Shoppers in Missouri will be scooping up bargains this weekend in part because of a sales tax holiday. The state is waving its 4.225 percent sales tax in an effort to help consumers save a little bit on clothing and other school supplies (including computers). Merchants will also see a benefit as their sales should bump a bit, given the history of such "holidays."
Shopping for back to school is not something new. Consider the following.
Local merchant W.F. Shelton, Jr. & Co., had just the thing for young lads wanting to look their best on the school grounds.
Boys' Vestee Suits were offered for a mere $2.25 -- this suit was "made of fine all wool and available in a medium light color."
Boys' Knee Suits were also available and at the same sale price -- These suits were "made of fine all wool Cassimeres in neat brown and gray checks, double-vested coats, knee pants; suits that are in style and the kind that will stand rough wear and available in ages (sizes?) 8 to 16."
Boys' Crash Suits were yet a third option and on sale for $1.00. "The ideal suit for hot weather. Made of good quality crash, round cut coat, knee pants, ages 5 to 14." I went on the Internet in an effort to learn more about a "crash" suit, but the only thing I could turn up in the way of a description were suits for men engaged in such activities as you would expect a crash suit being necessary.
And to finish off the dapper young man don't forget the "Boys' Hosiery" and "Boys' Underwear." The merchant also wanted to let shoppers know just what they thought of his merchandise.
"Digest this: We never over-praise an article. Cotton is simply cotton here. Fast black means the kind that will not fade. The other fellow has our consent to sell the trash.
Specials, Boys' ribbed cotton hose, fast black, seamless; big value at our price, 3 for 25 cents or 10 cents per pair." And you thought politics were nasty.
Those were the bargains to be had on the square in beautiful downtown Kennett in the summer of 1901. Thanks to the DDD's unofficial, but much appreciated historian, Vivian Helton, who found the ad on the pages of the weekly Dunklin Democrat on Friday, June 28. No word of a sales tax holiday, but the merchant was offering a free seven and one-half inch Cannon Fire toy to lads up to age 15 who came in with mom or dad and bought a suit.
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More young lads
From time to time I've shared our experiences with our 18-month old granddaughter. And yes, grandkids have taken on a new meaning now. So whenever someone speaks up about their grandchild I tend to listen a little closer.
At lunch one day last week Jack Holifield was telling about having a meal with his grandson, Jax. The two-and-a-half year old youngster was sharing his food with Papa when Jack said, "One for Papa Jax and one for Baby Jax." He was quickly corrected.
"It's not Baby Jax, it's Big Jax," the toddler told his grandfather. We had a good chuckle about developing personalities as toddlers learn to walk, talk and assert themselves.
Jack then showed us a photo his daughter, Stephanie, had sent him of Big Jax getting dressed up for Super Hero Day at daycare. Big Jax was going as Spiderman. The photo showed Big Jax looking at himself in the mirror. His mother said when Big Jax put the suit on he ran over to the wall and flattened out against it just like any good Spiderman should.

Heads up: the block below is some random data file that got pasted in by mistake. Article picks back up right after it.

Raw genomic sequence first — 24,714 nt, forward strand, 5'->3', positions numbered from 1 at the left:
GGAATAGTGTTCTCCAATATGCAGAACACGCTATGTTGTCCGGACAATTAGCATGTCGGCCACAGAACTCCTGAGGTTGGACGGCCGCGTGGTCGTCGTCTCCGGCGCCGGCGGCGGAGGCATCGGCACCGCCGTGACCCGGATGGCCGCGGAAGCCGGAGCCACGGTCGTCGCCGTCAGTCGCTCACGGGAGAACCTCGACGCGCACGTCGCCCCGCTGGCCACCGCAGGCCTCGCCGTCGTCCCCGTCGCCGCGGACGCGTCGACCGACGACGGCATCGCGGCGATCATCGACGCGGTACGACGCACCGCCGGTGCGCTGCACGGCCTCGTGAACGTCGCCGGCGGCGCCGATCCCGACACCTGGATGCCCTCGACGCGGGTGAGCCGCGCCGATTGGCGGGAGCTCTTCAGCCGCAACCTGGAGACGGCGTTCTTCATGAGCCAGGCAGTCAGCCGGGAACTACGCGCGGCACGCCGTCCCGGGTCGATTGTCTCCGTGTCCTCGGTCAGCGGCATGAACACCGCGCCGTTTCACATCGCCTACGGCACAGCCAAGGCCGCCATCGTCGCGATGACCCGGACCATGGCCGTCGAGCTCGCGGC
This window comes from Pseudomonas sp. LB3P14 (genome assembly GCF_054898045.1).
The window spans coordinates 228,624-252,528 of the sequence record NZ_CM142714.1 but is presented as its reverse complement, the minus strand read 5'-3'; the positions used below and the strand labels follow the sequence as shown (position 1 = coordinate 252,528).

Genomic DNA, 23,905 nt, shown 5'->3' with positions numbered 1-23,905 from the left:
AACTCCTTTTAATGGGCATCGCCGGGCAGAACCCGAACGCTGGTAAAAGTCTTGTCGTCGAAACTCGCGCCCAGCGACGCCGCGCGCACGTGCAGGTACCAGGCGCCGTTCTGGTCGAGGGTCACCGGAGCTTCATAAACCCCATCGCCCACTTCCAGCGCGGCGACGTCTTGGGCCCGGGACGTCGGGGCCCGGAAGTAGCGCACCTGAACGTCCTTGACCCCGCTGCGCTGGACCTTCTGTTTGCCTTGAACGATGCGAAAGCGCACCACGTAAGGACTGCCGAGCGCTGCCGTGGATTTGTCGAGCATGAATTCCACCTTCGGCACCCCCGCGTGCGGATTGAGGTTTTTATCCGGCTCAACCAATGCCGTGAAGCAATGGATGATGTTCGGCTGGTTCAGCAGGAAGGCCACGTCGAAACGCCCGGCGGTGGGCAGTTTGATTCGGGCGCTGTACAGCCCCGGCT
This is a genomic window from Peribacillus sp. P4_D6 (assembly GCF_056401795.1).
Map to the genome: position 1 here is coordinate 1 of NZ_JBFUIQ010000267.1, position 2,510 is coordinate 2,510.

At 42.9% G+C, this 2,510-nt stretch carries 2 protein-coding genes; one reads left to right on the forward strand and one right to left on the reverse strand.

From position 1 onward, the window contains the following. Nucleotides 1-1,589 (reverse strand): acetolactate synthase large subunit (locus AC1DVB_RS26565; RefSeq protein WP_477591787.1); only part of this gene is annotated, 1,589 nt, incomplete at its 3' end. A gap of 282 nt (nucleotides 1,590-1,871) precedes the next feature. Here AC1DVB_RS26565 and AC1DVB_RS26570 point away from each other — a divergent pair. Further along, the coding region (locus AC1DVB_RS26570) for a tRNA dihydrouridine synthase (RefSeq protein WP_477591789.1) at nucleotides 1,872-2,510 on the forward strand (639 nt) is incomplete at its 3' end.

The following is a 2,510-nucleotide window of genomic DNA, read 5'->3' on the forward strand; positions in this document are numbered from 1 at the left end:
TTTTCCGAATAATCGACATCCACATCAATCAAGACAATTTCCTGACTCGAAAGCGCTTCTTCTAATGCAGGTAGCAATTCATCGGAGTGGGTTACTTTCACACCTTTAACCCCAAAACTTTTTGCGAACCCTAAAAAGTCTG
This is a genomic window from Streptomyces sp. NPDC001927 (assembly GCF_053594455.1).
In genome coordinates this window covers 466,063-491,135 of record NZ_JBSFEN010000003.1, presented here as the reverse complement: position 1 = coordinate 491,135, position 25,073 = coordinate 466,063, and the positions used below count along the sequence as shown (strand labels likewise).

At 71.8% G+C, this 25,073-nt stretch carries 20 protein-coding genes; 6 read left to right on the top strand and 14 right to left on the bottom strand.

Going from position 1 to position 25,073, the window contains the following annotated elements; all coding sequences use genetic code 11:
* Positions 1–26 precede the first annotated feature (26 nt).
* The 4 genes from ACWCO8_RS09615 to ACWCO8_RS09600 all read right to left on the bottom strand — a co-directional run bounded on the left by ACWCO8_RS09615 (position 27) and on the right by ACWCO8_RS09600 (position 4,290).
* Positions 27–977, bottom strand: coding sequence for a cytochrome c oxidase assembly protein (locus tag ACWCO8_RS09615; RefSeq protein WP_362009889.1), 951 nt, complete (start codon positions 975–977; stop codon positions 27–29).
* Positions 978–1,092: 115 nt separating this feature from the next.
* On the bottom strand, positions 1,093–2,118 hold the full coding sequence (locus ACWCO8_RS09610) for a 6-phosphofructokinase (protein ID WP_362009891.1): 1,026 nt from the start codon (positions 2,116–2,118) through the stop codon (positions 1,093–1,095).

Apparently Big Jax has not yet fully developed his "Spidey-sense" because Papa Jax told us, "He didn't stick."
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The country in which we live
Congratulations to all the gold medal winners. Now pay up.
I believe it was in 1996 when the tax code was changed making the winning of an Olympic medal a taxable event. Some folks see the disconnect in taxing an athlete for training hard and making a lot of sacrifices to represent their country in a competition then get slammed by that same country for doing it well.
Last week Sen. Marco Rubio introduced legislation that would exempt medals won after December 31, 2011 from an income tax. That sounds like a far and right thing to do and while I would be surprised the bill will pass with 100 percent of legislators agreeing to it, the majority will probably be overwhelming.
Then again, maybe not. After all, they didn't do it by themselves.
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During an on-air interview with liberal columnist Sally Kohn radio personality Don Imus asked her about a story on The Drudge Report telling of Sec. of State Hillary Clinton being heckled on a recent trip to Egypt. Kohn, no surprise, took exception to what she thought was the source-The Drudge Report. The exchange that followed was reported on mediaite.com and linked (no surprise here either, on Drudge).
"When one of Imus's producers said that Drudge linked to Reuters which had originally reported the story, Kohn changed her mind on the subject.
"'I was skeptical about Drudge and him as a source,' said Kohn, not the story itself.
"'Here's why the liberals are going to lose this time,' said Imus. 'It's because of people like you and President Obama who talk out of both sides of their mouth.'
"'Do you want to talk about anything else,' said Kohn. 'Or you wanted to make me look like a buffoon?'
"'I didn't want to make you look like a buffoon, you did that yourself,' said Imus."
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One more funny
Donald Trump's advice to Mitt Romney -- Release your tax records when Obama releases his college records.
Bud Hunt is regional vice president, publisher of the Daily Dunklin Democrat, Daily Statesman, Delta News-Citizen, Missourian-News and North Stoddard Countian.